Over the past two decades new international courts have entered the
scene of international law and existing institutions have started
to play more significant roles. The present volume studies one
particular dimension of theirincreasing practice: international
judicial lawmaking. It observes that in a number of fields of
international law, judicial institutions have become significant
actors and shape the law through adjudication. The contributions in
this volume set out to capture this phenomenon in principle, in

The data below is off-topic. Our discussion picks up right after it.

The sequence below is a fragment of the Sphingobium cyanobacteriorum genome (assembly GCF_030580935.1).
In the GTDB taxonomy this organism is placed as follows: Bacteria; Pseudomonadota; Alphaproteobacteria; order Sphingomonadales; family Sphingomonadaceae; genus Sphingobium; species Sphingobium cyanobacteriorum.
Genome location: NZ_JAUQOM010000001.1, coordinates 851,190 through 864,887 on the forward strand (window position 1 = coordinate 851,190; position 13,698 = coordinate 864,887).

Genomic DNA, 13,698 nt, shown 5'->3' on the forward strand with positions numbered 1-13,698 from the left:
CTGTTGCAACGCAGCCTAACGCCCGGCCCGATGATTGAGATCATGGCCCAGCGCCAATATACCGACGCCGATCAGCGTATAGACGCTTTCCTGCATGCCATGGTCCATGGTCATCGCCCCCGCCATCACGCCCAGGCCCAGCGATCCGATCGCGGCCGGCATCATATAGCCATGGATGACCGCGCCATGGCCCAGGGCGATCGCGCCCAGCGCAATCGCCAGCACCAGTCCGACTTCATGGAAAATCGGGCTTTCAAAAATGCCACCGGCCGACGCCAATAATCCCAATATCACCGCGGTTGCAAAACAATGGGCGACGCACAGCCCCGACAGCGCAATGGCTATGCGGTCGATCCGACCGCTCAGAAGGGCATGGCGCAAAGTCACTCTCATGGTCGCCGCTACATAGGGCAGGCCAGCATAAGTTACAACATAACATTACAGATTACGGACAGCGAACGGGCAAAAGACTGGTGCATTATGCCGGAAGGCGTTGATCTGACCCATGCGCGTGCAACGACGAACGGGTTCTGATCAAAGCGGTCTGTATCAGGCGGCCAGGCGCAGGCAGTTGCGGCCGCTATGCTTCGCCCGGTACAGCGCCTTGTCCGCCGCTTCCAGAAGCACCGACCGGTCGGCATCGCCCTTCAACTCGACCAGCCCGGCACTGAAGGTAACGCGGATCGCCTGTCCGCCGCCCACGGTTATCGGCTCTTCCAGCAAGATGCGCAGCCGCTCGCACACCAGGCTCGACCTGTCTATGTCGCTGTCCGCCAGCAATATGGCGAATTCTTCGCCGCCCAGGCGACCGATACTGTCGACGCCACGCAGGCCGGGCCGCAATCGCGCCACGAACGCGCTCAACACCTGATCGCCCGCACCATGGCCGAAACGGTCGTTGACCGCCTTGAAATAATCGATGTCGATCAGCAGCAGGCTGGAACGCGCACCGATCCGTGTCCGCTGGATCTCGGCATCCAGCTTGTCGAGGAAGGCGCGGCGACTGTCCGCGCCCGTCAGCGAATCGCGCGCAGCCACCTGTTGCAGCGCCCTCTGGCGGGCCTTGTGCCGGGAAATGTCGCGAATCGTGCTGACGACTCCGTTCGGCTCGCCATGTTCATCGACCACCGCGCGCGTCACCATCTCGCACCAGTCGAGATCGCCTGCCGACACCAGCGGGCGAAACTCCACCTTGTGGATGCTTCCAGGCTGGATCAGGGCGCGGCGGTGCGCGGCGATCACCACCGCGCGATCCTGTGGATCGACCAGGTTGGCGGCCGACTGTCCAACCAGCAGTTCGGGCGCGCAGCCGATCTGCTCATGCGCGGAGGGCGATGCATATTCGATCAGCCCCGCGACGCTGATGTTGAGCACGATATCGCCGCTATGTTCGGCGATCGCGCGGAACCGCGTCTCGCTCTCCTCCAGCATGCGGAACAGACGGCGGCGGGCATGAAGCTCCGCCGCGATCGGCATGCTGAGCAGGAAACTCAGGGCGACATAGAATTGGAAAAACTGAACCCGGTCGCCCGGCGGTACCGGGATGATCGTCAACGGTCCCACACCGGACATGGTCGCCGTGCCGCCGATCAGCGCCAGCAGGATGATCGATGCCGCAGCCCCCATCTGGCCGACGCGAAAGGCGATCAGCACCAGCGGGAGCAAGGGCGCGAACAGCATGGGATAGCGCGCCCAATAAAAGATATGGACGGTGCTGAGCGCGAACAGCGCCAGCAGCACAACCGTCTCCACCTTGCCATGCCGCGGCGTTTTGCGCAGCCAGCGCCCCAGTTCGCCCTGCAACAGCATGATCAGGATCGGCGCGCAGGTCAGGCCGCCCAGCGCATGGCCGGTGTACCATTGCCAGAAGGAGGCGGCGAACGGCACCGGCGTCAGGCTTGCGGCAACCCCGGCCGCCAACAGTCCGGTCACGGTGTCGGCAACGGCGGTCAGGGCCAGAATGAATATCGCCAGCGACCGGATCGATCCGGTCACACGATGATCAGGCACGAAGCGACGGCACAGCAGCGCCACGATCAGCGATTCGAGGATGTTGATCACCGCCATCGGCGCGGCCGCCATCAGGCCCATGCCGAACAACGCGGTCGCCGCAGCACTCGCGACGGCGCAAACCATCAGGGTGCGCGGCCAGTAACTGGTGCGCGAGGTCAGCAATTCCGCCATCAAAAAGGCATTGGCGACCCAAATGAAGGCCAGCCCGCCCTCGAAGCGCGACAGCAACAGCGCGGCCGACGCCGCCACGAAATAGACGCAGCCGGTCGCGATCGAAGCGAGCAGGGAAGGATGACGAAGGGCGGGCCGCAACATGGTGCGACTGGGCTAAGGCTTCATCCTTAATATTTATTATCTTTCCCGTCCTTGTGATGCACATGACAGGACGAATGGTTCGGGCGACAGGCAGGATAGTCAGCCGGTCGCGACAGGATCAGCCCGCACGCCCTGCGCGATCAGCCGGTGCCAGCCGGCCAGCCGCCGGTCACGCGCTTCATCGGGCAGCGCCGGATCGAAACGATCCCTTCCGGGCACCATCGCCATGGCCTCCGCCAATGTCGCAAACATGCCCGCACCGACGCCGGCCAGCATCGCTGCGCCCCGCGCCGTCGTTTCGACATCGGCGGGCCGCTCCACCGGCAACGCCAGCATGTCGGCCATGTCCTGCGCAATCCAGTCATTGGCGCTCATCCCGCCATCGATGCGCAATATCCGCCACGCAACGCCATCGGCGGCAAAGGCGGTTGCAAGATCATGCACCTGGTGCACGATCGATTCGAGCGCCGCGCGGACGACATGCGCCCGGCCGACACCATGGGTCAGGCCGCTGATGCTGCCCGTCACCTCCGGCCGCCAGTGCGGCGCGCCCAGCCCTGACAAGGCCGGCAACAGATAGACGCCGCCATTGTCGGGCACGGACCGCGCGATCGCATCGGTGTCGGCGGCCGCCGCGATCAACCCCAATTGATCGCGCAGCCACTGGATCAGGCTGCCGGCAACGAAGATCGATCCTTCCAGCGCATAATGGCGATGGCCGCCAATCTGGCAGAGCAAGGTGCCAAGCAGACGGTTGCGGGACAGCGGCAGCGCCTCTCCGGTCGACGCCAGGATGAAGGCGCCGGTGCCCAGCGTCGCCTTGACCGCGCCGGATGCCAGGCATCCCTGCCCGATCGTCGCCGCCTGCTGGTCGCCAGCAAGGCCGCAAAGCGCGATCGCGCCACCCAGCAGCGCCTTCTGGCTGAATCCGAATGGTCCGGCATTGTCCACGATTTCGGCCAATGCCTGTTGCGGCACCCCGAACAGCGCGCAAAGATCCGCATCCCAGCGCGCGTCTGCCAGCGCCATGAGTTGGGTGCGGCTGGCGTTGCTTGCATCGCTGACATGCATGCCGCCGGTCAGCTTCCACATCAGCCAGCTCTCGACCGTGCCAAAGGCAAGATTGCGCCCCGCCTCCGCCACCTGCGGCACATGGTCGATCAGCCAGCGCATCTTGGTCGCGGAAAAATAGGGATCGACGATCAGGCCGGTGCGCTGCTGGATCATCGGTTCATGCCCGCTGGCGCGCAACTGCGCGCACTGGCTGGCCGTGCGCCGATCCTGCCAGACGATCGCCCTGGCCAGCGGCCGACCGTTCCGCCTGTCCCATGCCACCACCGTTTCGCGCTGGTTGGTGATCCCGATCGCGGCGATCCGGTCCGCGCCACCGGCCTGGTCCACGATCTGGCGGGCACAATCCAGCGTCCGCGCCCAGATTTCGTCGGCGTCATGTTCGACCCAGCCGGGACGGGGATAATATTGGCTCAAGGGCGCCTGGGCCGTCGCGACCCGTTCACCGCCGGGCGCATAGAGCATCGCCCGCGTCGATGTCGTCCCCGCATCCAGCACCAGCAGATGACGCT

particular detail, and with regard to a number of individual
institutions. Specifically, the volume asks how international
judicial lawmaking scores when it comes to democratic legitimation.
It formulates this question as part of the broader quest for
legitimate global governance and places it within the context of
the research project on the exercise of international public
authority at the Max Planck Institute for Comparative Public Law
and International Law.
|Country of origin:
Von Bogdandy Armin
• Venzke Ingo
||Electronic book text
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